On August 3, 2010, voters in Missouri voted overwhelmingly -- 71% -- in favor of a ballot measure that empowers the state to reject one of the fundamental measures of the health care reform legislation recently passed by Congress: the individual mandate that requires otherwise uninsured people to buy private health insurance, or pay a fine.
This vote was predictably touted by right-wingers as resounding evidence that the American people don't want to pay for their neighbors' health care costs, and they don't want health care reform "crammed down their throats. As Austin Hess, a "tea party" zealot, put it:
Can you imagine if the British said not only do you have to pay the tax on tea, but you have to buy the tea and you have to buy the tea for your neighbor?
What the vote really means is that the good people of Missouri want health care, but don't want to pay for it, and don't want to take any responsibility for their own health risks. Those who voted for the measure are in fact demanding that their neighbors pay for their -- the rejectionist voters' -- health care. Furthermore, Congress' health care measure isn't doing anything that anyone didn't ask for, although it does illustrate the painful fact that if you ask for something, you should be prepared to pay for it.
Let's go back to 2008 and early 2009. Back then, everyone was rightly scandalized that health insurance companies were refusing to insure people with pre-existing conditions, denying medically necessary care on technicalities, or kicking people off coverage once they became ill. There was overwhelming public support for preventing the insurance companies from doing these things. Barack Obama campaigned on -- and was in part elected on -- promises of near-universal health care coverage.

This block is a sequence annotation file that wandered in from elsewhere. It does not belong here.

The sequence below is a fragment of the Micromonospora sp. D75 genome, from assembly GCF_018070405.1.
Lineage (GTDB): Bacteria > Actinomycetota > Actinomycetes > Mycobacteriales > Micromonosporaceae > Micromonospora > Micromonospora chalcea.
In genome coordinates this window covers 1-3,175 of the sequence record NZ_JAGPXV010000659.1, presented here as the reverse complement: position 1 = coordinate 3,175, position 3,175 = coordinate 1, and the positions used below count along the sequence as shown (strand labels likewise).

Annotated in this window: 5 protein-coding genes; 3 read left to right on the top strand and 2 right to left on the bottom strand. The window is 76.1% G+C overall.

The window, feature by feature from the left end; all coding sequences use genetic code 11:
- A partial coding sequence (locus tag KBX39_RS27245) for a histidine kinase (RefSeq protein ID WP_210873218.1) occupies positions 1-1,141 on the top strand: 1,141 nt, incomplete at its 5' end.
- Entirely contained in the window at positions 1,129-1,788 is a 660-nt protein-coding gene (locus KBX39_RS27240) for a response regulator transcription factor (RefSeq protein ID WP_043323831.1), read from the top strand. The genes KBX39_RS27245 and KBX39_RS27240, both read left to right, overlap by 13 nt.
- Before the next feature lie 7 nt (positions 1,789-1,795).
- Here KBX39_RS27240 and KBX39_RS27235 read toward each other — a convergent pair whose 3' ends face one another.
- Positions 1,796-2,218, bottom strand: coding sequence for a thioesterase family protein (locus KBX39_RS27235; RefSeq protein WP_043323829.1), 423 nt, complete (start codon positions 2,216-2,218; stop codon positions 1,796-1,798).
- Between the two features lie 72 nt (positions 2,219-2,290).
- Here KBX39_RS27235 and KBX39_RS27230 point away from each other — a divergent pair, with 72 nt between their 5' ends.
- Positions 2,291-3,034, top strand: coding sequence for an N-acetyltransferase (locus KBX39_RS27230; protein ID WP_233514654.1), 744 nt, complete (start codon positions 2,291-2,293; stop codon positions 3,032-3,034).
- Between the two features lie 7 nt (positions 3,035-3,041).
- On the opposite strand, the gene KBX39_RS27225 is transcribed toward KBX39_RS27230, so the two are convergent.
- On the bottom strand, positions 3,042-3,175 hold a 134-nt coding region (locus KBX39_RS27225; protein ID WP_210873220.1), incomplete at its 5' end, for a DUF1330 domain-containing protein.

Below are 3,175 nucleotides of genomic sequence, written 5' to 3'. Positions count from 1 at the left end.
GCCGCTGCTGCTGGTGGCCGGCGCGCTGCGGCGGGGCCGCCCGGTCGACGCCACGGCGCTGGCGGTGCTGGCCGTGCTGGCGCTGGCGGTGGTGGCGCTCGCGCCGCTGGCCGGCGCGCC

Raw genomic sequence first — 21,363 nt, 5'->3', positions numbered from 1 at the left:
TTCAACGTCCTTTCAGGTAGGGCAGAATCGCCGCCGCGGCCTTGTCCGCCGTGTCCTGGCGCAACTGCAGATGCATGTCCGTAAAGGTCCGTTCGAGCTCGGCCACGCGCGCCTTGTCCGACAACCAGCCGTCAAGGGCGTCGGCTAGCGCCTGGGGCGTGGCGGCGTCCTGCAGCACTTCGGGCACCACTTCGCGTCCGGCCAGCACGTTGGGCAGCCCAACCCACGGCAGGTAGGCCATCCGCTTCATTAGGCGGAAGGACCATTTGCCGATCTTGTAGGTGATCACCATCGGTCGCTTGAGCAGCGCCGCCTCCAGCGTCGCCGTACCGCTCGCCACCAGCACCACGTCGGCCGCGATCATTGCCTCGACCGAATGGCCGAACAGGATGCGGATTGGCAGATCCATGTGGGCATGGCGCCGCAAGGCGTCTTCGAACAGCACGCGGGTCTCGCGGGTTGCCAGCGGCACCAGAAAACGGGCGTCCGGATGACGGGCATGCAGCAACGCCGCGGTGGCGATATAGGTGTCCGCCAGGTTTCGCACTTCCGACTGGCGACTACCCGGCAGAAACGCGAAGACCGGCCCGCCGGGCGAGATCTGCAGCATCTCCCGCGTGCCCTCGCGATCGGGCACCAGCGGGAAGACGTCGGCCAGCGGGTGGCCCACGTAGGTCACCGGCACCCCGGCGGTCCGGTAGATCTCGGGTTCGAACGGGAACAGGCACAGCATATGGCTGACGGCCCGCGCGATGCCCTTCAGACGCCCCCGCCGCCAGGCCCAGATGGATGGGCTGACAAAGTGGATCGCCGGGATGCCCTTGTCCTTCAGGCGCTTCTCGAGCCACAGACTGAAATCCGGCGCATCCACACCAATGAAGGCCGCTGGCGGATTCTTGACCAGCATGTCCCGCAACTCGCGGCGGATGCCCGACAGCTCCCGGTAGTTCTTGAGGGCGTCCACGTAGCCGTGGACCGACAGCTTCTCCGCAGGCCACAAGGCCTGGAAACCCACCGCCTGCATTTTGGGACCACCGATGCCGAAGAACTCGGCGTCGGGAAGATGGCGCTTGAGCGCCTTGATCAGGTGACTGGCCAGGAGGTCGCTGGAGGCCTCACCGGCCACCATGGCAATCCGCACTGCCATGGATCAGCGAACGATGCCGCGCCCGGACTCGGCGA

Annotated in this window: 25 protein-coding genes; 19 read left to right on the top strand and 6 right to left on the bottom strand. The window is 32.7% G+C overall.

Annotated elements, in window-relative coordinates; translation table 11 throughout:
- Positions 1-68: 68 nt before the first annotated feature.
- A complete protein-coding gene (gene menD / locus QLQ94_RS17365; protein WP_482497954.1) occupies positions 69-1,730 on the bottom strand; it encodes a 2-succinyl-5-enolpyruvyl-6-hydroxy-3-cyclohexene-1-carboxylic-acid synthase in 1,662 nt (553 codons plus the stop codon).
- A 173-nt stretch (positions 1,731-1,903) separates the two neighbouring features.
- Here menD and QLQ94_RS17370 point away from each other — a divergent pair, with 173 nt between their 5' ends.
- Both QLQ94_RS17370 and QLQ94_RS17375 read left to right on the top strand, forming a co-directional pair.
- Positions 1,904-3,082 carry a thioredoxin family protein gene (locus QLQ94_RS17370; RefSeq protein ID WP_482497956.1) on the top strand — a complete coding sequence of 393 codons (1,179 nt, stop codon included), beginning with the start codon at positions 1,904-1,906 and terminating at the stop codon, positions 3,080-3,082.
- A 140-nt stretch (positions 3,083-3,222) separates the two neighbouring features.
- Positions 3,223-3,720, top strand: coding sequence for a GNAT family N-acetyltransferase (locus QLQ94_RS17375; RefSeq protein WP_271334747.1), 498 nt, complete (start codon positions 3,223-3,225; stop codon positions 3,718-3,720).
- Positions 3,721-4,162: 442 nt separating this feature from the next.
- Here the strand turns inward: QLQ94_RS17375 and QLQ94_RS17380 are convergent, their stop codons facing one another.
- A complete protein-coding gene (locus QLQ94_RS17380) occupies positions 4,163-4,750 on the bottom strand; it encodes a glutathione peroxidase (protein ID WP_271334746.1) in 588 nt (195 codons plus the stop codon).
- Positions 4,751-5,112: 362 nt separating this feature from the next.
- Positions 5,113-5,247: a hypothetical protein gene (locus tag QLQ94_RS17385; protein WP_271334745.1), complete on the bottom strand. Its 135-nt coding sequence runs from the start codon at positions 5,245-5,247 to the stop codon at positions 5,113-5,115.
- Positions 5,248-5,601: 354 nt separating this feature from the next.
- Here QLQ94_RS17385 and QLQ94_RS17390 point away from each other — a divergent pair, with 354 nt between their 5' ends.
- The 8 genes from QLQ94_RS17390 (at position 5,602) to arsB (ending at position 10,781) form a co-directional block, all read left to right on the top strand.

So Congress got to work on a measure that would forbid private companies from refusing to insure anyone with pre-existing conditions, or terminating policies when an expensive claim is filed. Doing, that is, just what the people had asked -- demanded!
There was just one problem with this. Forbidding insurance companies to deny coverage because of pre-existing conditions encourages young and healthy people to game the system: to not purchase health insurance unless they get sick, knowing that they cannot be refused. To freeload on the risk pool, which messes with the actuarial basis of benefits and premia and drives up the costs of insurance for all those who know they are likely to have immediate medical needs.
There are several ways that health care reform could have dealt with this problem. The simplest, most cost-effective, and most obvious one -- with a proven record of success in most of the world's democracies, which have better health care stats at far lower per-capita cost than we do -- would be a system of public, social insurance. Everyone pays a premium out of his or her taxes; everyone is covered. Once you factor in the covert costs of employer-provided healthcare (as reflected, beyond employee contributions, in lower take-home pay) or the overt costs of buying health care as a freelancer, such a system would be much cheaper than any private insurance we have now, for obvious reasons: when everyone's in the risk pool, the costs even out, and administrative overhead is low. What's more, wages and employment would rise as the health care burden on employers was eliminated, and as an unfair aspect of competition with European companies (which do not have to pay for their employees' insurance plans, since there is social insurance) was removed.